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Inglourious Basterds - GOEBBELS and PROPAGANDA FILMS

GOEBBELS and PROPAGANDA FILMS (Illustration) Ethics Biographies Famous Historical Events Law and Politics Social Studies World History World War II Film

While he was still Chancellor, Hitler and Goebbels (who would become Minister of Propaganda) visit the Babelsberg Studios where “Road without Obstacles” was produced.  Propaganda films played an important role in Nazi methodology.  The photo, taken on 4 January 1935, is maintained by the German Federal Archives.  It is identified as "Bild 183-1990-1002-500."

 

Joseph Goebbels, Minister of Public Enlightenment and Propaganda for the Third Reich, had a pressing job to do.  The war was going badly for his country, but it was his job to make sure that no one lost heart.  After all, it was Goebbels who said:

The essence of propaganda consists in winning people over to an idea so sincerely, so vitally, that in the end they succumb to it utterly and can never escape from it. (Goebbels, quoted by David Welch in Propaganda and the German Cinema, 1933-1945, at page 198.)

With a PhD from Heidelberg University, the Nazi’s chief propagandist had a powerful position.  He even controlled who could make movies (and what those films would depict).  Moreover, he was an orator who knew how to move a huge crowd and keep them on their feet. 

After Germany’s devastating loss at Stalingrad, Goebbels delivered his most famous speech on the 18th of February, 1943.  Speaking in Berlin, he talked of “total war” and asked his listeners whether they were prepared to pay the price of victory.  Thunderously responding, the crowd gave Goebbels the answer he wanted to hear.

Not everyone may have understood the lengths to which Goebbels would go to achieve his objectives.  Even so, he made them clear when he explained the use of propaganda:

Propaganda is not an end in itself, but a means to an end. If the means achieves the end then the means is good. (From "Speech to the Press on the Establishment of a Reich Ministry for Popular Enlightenment and Propaganda," March 15, 1933.)

In other words, the films which were released in Germany, during Goebbel’s time in power, were designed to convey a message. 

One of the most infamous messages was contained in “The Eternal Jew.”  Its racist content was taken to heart, and acted upon, by Hans Landa - "The Jew Hunter" - portrayed by Christoph Waltz in "Inglourious Basterds."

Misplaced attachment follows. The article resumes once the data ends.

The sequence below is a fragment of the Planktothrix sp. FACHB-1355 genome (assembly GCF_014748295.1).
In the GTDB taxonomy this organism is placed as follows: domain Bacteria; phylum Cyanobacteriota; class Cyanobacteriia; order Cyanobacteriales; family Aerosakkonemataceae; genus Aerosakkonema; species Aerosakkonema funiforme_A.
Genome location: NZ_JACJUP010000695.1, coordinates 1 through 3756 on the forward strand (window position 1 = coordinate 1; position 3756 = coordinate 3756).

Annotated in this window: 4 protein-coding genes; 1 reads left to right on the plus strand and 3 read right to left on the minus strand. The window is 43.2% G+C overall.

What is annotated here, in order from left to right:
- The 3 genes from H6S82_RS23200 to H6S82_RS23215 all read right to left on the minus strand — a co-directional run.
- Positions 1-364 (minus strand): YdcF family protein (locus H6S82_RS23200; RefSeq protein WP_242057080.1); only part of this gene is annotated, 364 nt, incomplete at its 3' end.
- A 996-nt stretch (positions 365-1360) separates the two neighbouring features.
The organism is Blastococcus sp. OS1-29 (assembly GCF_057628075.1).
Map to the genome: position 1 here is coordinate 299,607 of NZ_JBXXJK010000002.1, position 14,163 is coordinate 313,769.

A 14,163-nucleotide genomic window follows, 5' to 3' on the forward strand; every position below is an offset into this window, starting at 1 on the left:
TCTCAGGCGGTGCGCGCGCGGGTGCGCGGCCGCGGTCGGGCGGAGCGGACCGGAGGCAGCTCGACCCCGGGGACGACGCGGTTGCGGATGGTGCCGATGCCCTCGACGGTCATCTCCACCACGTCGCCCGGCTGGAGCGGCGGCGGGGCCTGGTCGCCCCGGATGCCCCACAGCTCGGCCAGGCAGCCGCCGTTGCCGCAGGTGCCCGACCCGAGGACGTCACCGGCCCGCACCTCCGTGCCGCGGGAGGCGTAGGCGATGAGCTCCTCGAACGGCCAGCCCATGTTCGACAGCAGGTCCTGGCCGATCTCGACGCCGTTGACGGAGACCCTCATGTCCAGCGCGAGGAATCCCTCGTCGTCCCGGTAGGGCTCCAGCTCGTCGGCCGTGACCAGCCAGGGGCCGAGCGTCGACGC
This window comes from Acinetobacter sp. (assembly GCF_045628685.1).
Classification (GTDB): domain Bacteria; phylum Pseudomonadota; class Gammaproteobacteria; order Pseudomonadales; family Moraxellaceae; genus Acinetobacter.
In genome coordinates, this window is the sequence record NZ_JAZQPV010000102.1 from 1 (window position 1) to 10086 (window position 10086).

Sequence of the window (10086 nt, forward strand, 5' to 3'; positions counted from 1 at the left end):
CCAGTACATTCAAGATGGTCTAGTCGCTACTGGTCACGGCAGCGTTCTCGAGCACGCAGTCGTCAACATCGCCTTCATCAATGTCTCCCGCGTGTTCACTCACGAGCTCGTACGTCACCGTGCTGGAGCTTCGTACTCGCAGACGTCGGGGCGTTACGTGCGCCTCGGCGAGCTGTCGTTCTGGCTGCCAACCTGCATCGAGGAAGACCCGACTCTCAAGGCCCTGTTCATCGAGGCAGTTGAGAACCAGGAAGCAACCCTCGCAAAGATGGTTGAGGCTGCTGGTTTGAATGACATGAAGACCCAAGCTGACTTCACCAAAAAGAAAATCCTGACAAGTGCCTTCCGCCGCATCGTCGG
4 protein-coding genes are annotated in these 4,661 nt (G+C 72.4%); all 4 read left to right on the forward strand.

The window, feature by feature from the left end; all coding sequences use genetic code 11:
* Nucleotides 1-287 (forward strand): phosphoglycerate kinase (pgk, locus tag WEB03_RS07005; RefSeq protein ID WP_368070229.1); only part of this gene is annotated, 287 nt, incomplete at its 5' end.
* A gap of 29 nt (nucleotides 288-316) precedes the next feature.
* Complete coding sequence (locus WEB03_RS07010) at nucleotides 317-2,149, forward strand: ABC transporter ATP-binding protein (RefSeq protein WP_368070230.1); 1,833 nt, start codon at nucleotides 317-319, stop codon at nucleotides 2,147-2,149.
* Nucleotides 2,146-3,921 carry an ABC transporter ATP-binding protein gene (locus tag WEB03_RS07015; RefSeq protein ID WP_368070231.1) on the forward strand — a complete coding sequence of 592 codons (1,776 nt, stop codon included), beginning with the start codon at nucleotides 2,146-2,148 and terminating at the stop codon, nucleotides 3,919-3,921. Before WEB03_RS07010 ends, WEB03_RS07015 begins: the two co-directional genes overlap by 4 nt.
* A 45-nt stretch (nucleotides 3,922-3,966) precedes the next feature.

Watching "The Eternal Jew" today, one cannot imagine how such a hateful piece of work could have ever been created.  Likening an entire people to parasites and rodents, this antisemitic film was intended to make observers despise the movie's subjects.  It brings to mind another of Goebbels’ observations:

...when one lies, one should lie big... (See Goebbels' January 12, 1941 article entitled "Churchill's Lie Factory.")

On the other hand, a film like “Triumph of the Will” was intended to make its observers passionately believe in Hitler.  Who else but the Nazi leader, it seems to ask, could restore Germany’s world standing?

In one of his last essays, written while the Soviet Army was blowing up the German countryside, the Propaganda Minister urged his fellow citizens to keep fighting:

In 1918, we gave up at the last minute. That will not happen in 1945. We all have to see to that. This is the foundation of our ultimate victory.

It may sound improbable today, but it is nonetheless so: Final victory will be ours. It will come through tears and blood, but it will justify all the sacrifices we have made. (See "Widerstand um jeden Preis," Das Reich, 22 April 1945, pp. 1-2.)

His words, likely read by very few people at that stage of the war, rang hollow even in his own home.  Two weeks after he wrote his essay, Goebbels had his six children brought into Hitler’s bunker where they were poisoned.  After the children died, he and his wife (Magda) committed suicide.

Although he'd given specific orders to burn his and Magda's bodies, there wasn't enough petrol in the bunker to do the job.  His charred remains were identifiable, and the bodies of his entire family were removed by the Red Army when Berlin fell. 

In the end, Goebbels’ propaganda - whether speeches, posters, stories or films with beautiful women (like Zarah Leander) -  had not been enough to help Hitler win the war.

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Author: Carole D. Bos, J.D. 5124stories and lessons created

Original Release: Jul 01, 2009

Updated Last Revision: May 19, 2017


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